2015 REU Poster: Cloning, Expression and Purification of HisSumoMet18TevStrep, and Chemical Crosslinking of Proteins in the targeting Complex of Cytosolic Iron Sulfur Cluster Pathway
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Iron sulfurs play an important role in many biological functions such as: DNA replication, and repair, amino acid metabolism, and respiration. In yeast, the 4Fe-4S cluster needed by proteins located in the nucleus and in the cytosol are assembled and inserted by the Cytosolic Iron Sulfur Cluster Assembly (CIA) pathway. These clusters are assembled by the scaffold and sent to inactive Apo proteins (without clusters) by the targeting complex. In the cytosol, there is a three protein complex called the CIA targeting complex that identifies apo-targets in order to assemble them to their cofactor. This targeting complex comprised of the protein Cia 1, Cia 2, and met18 which are yeast proteins. However, the mechanism by which this occurs has not been established. One thing that has limited our ability to understand apo-enzyme recognitions has been problems that has to do with purification of the individual components of the CIA targeting complex. Previous work has shown that purification of Met18 is challenging due to purification of many undesired truncated products. To optimize purification of the full length protein, I designed a construct with a C-terminal Strep tag. Another challenge faced is the weak and dynamic interaction that exists between the CIA targeting components and apo-proteins. To stabilize these interactions so they can be characterized, I developed a method to covalently crosslink Cia1 to Cia 2 The pure full length Met18 was purified using the new construct that was purified using the new construct, and using a streptavidin affinity resin. Also, the mixture of both Cia 1 and Cia 2 formed what looks like a dimer and a monomer. Cia 2 alone also crosslinked, while Cia 1 alone did not have any crosslinked product which was what we expected because of the prior knowledge we have about how they exist. Now with sufficient amounts of each component of the targeting complex at our disposal, the interactions between these proteins can now be defined, and to help with biochemical characterization, crosslinking Cia1 and Cia2 using DSS crosslinker shows that the dynamic interactions that exists between the trafficking complex components can be stabilized using DSS crosslinker.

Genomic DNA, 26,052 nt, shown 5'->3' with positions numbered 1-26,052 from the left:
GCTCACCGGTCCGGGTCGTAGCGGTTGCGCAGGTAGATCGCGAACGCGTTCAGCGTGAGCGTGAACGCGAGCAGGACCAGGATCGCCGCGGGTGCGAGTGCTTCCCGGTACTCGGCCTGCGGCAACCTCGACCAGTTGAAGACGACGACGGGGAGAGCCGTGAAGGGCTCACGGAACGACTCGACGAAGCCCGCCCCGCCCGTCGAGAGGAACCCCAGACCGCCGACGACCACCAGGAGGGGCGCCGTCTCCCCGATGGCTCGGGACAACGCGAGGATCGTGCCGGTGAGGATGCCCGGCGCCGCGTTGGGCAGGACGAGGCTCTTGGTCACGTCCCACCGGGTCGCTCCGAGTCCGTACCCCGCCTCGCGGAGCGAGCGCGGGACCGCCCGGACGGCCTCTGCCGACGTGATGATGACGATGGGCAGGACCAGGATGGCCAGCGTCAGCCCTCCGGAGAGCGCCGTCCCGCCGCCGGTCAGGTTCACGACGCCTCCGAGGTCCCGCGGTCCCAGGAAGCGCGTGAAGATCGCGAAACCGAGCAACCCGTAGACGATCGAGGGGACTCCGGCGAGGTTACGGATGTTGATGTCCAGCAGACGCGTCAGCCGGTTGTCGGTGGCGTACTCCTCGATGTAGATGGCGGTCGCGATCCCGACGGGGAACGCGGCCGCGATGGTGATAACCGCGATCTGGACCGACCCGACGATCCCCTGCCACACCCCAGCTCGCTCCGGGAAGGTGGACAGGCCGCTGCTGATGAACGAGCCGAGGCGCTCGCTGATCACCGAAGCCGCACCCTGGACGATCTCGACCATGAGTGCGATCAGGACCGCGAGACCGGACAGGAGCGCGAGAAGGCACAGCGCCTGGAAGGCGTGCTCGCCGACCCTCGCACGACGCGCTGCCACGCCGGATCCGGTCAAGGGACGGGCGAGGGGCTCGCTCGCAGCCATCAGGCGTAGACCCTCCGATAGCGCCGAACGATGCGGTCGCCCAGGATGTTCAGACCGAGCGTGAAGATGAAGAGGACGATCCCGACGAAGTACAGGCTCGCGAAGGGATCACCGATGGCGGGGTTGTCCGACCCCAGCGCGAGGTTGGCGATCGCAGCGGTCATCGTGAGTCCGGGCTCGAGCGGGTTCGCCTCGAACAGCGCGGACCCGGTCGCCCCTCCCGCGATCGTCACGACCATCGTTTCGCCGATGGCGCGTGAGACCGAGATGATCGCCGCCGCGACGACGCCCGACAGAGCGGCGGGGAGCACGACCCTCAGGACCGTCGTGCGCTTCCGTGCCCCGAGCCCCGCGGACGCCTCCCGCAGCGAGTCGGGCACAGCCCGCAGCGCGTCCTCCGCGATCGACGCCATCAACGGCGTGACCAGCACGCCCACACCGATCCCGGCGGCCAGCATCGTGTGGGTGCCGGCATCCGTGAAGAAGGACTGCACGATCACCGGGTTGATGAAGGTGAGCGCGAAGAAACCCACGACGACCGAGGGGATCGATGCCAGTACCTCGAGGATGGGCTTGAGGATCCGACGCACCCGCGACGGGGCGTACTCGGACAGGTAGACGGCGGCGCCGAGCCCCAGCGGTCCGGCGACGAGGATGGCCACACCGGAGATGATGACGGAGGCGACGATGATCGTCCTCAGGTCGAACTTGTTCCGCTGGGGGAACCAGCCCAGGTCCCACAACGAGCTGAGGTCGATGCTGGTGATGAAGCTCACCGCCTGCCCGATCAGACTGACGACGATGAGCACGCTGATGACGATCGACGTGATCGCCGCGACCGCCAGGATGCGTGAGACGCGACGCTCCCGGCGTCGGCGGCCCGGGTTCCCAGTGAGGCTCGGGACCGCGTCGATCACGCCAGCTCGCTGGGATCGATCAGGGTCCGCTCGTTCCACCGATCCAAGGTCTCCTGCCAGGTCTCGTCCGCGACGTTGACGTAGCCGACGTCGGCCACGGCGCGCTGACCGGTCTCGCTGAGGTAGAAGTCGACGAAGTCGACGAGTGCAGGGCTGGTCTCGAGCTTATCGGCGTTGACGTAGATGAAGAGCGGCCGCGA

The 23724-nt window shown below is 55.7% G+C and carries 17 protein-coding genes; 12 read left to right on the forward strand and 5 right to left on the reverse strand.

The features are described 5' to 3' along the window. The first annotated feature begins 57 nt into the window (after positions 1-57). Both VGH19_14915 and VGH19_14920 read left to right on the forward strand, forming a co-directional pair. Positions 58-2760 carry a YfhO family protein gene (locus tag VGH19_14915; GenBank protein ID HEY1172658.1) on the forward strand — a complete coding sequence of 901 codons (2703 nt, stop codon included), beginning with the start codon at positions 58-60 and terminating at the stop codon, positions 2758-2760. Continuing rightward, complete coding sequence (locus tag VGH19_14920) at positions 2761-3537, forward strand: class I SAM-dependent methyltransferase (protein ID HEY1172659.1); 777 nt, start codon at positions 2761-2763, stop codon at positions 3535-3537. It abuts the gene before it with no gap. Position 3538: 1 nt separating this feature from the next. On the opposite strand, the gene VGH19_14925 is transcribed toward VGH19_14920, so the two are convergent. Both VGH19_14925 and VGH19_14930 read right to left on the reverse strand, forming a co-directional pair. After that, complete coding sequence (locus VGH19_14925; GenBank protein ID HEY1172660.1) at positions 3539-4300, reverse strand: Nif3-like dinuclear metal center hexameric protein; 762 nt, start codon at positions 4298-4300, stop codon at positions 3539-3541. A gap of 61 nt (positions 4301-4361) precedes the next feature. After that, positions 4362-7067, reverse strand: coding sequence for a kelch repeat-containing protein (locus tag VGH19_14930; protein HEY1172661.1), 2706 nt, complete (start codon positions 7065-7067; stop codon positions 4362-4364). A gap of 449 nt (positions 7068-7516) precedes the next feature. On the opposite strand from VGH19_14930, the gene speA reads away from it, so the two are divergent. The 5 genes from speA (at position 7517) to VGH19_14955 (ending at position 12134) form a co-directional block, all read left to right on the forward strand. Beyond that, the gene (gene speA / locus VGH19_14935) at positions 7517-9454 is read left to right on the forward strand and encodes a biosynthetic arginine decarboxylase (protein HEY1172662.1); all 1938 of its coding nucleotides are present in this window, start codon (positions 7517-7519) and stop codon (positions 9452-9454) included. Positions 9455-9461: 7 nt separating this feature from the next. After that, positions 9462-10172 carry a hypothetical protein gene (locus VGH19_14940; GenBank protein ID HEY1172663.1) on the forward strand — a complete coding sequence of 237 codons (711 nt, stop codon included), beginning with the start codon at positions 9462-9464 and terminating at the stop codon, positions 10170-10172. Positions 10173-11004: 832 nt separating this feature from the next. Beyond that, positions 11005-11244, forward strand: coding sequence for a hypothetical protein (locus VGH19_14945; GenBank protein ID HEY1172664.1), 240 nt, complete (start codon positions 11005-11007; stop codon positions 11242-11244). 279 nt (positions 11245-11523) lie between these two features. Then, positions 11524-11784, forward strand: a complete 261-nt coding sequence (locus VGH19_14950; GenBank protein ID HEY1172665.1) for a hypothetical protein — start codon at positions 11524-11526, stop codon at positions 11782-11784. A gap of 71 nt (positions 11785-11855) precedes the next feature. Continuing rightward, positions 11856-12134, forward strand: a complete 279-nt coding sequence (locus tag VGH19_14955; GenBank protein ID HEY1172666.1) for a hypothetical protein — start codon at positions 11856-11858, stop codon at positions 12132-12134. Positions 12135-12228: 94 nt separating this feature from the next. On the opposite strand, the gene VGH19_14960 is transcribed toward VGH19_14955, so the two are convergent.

Poster presentation at REU Summer's End Research Symposium, 2015, by REU participant Zanub Hassan, Harry S. Truman Community College - Deborah Perlstein group, Amanda Vo lab mentor
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